According to a new report by the Canadian Chamber of Commerce, Canada risks losing its competitive edge due to changes that were brought in by the previous Conservative government for political gain.
The report is critical of the Express Entry immigration system launched one year ago and reforms to the Temporary Foreign Worker Program made in June 2014 after allegations of program abuse.
The chamber has called on the federal government to conduct an immediate review.
Launched in 2015, Express Entry aimed to attract the “best and brightest” highly-skilled workers from around the world in an effort to meet the country’s labour needs. However, employers looking for software engineers, family physicians or university academics were entered into the same category as workers with far less specialized skills.
According to Perrin Beatty, president and CEO of the chamber, “It was a political response to a political problem, but with significant economic consequences for Canadian businesses.”
However, since 2014 Canada appears to have attracted fewer high skilled foreign workers after the Conservatives announced the last set of reforms to the Temporary Foreign Worker Program
According to the report, “Policy approaches that were born of suspicion, negativity and reprisal were applied to the Temporary Foreign Worker Program and then similarly and inappropriately applied to Express Entry.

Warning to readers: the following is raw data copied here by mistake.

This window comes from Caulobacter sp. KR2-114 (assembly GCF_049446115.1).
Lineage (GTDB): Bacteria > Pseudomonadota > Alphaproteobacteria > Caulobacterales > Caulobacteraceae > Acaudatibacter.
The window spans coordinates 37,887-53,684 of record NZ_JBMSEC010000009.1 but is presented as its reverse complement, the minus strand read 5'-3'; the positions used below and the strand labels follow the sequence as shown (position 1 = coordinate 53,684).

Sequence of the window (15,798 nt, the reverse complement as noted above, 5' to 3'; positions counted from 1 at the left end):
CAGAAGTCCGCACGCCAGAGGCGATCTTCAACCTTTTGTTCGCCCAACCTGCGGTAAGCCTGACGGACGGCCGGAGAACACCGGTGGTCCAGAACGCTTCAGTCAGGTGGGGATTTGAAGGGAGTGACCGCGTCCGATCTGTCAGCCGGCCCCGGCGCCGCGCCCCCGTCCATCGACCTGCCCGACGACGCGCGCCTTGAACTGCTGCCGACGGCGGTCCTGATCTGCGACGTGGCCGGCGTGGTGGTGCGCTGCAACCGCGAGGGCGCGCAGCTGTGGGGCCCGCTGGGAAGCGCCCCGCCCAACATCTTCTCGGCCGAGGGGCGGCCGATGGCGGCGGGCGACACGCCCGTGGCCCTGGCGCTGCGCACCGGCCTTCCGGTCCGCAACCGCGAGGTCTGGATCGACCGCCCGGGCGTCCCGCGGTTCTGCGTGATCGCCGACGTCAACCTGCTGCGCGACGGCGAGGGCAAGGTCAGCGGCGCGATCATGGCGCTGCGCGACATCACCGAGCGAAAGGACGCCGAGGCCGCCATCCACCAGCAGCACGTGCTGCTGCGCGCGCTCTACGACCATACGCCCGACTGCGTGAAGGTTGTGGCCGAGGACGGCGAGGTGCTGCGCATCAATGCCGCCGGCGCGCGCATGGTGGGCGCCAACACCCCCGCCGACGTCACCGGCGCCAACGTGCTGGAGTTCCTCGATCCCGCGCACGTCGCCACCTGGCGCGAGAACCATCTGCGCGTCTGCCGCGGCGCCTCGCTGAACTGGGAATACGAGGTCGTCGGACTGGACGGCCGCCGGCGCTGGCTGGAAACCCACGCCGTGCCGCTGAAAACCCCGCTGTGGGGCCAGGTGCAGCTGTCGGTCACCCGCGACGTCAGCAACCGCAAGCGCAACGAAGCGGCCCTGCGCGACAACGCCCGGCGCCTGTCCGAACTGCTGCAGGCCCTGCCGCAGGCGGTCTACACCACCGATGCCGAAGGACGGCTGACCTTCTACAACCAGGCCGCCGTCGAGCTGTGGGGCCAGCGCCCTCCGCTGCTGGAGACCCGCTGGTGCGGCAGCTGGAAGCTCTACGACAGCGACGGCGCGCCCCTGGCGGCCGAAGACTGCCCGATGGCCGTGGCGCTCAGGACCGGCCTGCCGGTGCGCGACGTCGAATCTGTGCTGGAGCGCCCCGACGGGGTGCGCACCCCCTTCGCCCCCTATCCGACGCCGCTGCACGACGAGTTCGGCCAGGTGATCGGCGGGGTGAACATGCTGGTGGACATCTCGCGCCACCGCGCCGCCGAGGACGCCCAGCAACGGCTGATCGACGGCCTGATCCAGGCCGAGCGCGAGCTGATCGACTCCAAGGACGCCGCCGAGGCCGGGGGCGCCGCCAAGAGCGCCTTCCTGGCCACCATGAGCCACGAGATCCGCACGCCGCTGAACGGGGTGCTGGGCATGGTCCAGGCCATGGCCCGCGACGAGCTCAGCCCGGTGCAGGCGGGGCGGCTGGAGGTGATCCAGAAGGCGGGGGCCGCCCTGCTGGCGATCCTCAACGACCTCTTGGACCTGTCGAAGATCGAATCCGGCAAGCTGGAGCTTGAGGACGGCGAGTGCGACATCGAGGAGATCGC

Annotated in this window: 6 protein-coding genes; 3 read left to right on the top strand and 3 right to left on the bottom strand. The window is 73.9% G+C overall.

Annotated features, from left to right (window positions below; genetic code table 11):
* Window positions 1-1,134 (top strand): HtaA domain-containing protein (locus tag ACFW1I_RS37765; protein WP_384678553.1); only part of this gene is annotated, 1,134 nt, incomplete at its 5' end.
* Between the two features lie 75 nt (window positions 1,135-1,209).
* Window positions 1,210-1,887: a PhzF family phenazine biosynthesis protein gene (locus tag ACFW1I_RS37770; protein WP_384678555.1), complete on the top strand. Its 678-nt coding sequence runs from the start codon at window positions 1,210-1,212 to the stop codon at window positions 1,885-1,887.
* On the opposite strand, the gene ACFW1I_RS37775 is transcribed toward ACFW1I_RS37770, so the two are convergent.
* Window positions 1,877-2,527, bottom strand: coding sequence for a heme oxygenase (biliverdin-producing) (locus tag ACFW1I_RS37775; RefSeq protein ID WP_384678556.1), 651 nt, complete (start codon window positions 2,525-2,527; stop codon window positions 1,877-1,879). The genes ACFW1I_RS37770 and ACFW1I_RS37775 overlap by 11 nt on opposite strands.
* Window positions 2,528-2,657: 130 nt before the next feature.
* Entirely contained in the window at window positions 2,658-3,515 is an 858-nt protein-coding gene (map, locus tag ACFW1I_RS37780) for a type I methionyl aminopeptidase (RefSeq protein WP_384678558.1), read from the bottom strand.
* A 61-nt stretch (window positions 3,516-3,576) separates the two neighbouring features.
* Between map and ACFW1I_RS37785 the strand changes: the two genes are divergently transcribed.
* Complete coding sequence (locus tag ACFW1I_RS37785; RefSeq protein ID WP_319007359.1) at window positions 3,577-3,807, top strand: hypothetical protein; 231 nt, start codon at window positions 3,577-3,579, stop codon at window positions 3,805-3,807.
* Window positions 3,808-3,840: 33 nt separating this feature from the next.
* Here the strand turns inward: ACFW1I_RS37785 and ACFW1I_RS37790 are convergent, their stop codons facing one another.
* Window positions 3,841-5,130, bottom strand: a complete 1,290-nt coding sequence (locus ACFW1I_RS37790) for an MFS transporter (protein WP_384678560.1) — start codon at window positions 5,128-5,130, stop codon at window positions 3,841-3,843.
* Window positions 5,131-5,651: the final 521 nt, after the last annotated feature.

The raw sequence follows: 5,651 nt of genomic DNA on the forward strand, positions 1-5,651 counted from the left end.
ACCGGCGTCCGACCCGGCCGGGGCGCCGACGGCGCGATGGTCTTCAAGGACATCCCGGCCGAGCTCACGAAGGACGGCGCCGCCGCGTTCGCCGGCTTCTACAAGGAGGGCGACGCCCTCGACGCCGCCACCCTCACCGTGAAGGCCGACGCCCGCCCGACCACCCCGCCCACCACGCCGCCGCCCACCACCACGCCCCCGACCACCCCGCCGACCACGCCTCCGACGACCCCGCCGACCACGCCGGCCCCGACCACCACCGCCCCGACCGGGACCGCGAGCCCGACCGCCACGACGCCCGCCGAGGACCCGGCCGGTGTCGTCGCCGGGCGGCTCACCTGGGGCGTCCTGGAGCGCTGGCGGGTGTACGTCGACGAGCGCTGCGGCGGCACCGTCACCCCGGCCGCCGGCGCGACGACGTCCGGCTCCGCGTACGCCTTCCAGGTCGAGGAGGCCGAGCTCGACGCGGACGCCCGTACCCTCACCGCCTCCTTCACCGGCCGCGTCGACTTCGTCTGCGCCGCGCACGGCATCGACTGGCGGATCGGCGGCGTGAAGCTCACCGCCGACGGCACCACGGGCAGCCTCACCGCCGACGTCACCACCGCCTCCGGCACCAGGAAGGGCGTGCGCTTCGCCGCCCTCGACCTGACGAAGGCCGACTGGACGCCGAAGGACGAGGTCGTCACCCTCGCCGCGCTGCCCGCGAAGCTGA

“The concept of attracting ‘the best and the brightest’ is missing in action,” says the new report, “as the competitive model of Express Entry is currently undermined by the protectionist policy embodied in the labour market impact assessment tool.”
Under Canada’s new immigration system, highly-skilled foreign workers not only have to line up a job before applying to come to Canada but their job offer has to be backed by what the government calls a positive LMIA. That assessment is a document all employers now need to hire a foreign worker over a Canadian one.
This new requirement has made it extremely challenging for businesses to attract highly-skilled workers such as video game developers, top-flight researchers and workers in the skilled trades.
The 32-page report titled “Immigration for a Competitive Canada: Why Highly Skilled International Talent Is at Risk” lists what Canadian businesses see as “missteps” with the immigration changes and offers 20 recommendations which include:
- Removing the new requirement of a labour market impact assessment from the Express Entry system.
- Tweaking the points system under Express Entry to benefit high skilled workers applying under the International Mobility Program.
- Reducing processing times for study permits and visas.
“Canada risks losing its economic and competitive advantage when it comes to attracting highly skilled international talent, says the chamber.
“Fortunately, there are simple and efficient ways to mitigate and avoid that risk and undo the damaging impacts.”
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